29 At midnight the LORD struck down all the firstborn in the land of Egypt, from the firstborn of Pharaoh who sat on his throne to the firstborn of the captive who was in the dungeon, and all the firstborn of the livestock. 30 And Pharaoh rose up in the night, he and all his servants and all the Egyptians. And there was a great cry in Egypt, for there was not a house where someone was not dead. 31 Then he summoned Moses and Aaron by night and said, “Up, go out from among my people, both you and the people of Israel; and go, serve the LORD, as you have said. 32 Take your flocks and your herds, as you have said, and be gone, and bless me also!” 33 The Egyptians were urgent with the people to send them out of the land in haste. For they said, “We shall all be dead.” 34 So the people took their dough before it was leavened, their kneading bowls being bound up in their cloaks on their shoulders. 35 The people of Israel had also done as Moses told them, for they had asked the Egyptians for silver and gold jewelry and for clothing. 36 And the LORD had given the people favor in the sight of the Egyptians, so that they let them have what they asked. Thus they plundered the Egyptians.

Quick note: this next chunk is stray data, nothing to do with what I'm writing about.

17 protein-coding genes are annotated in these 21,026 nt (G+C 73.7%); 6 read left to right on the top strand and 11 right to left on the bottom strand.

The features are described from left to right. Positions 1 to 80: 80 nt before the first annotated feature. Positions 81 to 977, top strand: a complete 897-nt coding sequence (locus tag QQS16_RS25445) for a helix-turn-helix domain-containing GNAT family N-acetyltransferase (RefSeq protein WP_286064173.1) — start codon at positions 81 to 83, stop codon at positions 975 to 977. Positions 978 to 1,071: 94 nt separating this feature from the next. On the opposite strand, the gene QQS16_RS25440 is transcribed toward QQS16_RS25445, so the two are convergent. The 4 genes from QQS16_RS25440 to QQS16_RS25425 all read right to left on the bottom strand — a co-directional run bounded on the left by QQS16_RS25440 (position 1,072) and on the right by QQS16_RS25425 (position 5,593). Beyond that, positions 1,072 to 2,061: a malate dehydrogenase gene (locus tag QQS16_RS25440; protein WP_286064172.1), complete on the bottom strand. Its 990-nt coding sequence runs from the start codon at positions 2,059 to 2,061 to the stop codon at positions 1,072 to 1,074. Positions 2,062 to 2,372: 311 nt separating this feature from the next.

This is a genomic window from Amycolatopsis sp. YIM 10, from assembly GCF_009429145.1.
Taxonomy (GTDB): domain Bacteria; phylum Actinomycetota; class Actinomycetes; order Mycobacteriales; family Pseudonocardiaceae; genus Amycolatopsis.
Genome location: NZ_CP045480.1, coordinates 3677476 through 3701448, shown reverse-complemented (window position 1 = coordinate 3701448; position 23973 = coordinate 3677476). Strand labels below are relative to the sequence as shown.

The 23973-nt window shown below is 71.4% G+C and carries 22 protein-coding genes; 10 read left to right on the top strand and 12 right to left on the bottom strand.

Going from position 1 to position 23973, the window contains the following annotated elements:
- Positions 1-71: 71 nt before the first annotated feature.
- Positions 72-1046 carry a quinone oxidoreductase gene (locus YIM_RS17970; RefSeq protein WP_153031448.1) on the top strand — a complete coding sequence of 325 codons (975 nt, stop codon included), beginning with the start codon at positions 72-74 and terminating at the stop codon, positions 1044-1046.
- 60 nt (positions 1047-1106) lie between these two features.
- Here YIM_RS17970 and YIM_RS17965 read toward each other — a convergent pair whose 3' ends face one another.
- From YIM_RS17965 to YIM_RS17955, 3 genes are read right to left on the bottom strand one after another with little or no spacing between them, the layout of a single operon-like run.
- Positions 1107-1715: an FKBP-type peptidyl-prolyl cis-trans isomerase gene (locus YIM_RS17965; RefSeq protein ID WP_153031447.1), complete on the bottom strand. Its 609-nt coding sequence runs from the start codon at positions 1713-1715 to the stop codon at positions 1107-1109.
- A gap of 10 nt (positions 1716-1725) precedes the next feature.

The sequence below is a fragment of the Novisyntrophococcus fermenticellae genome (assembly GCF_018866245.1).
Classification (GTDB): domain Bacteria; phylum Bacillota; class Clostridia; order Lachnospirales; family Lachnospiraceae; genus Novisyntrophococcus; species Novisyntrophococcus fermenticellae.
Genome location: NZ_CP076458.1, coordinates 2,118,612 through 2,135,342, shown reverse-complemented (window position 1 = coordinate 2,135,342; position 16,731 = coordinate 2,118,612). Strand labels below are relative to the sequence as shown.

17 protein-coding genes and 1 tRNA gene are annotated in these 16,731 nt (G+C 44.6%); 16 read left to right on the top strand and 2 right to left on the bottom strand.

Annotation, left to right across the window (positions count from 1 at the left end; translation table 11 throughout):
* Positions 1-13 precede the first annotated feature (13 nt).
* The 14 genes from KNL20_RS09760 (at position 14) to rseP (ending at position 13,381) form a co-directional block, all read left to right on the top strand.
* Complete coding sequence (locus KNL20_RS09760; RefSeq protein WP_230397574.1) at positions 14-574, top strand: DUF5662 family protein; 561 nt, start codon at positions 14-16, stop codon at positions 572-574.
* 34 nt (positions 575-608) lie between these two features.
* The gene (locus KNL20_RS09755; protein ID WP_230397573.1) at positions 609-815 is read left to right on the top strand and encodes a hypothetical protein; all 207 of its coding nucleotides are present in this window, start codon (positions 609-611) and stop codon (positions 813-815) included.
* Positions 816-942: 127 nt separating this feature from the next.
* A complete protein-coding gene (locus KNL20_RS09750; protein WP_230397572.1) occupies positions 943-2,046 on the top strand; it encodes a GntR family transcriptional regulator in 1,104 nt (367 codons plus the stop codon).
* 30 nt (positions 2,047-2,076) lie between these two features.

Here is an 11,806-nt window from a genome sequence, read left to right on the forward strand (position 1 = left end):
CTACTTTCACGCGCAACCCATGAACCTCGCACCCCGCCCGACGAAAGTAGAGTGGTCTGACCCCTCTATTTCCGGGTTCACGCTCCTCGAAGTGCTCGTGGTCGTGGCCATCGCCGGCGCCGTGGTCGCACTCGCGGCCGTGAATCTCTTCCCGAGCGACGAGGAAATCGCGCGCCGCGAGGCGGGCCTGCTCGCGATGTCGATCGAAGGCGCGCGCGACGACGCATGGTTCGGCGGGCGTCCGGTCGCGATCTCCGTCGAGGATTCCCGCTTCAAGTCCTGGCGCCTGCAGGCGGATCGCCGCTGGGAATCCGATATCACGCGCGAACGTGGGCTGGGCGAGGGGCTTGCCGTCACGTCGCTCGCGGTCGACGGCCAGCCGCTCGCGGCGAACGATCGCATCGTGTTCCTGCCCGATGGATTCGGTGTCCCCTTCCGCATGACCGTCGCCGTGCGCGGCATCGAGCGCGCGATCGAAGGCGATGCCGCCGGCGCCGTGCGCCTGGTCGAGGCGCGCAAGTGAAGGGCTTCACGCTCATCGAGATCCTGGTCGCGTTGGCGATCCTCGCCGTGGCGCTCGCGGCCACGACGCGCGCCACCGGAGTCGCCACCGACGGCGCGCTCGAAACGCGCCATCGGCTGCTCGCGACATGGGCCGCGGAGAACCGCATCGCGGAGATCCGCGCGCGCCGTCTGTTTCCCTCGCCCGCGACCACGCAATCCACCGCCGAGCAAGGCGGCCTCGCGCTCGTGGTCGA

37 And the people of Israel journeyed from Rameses to Succoth, about six hundred thousand men on foot, besides women and children. 38 A mixed multitude also went up with them, and very much livestock, both flocks and herds. 39 And they baked unleavened cakes of the dough that they had brought out of Egypt, for it was not leavened, because they were thrust out of Egypt and could not wait, nor had they prepared any provisions for themselves. 40 The time that the people of Israel lived in Egypt was 430 years. 41 At the end of 430 years, on that very day, all the hosts of the LORD went out from the land of Egypt. 42 It was a night of watching by the LORD, to bring them out of the land of Egypt; so this same night is a night of watching kept to the LORD by all the people of Israel throughout their generations.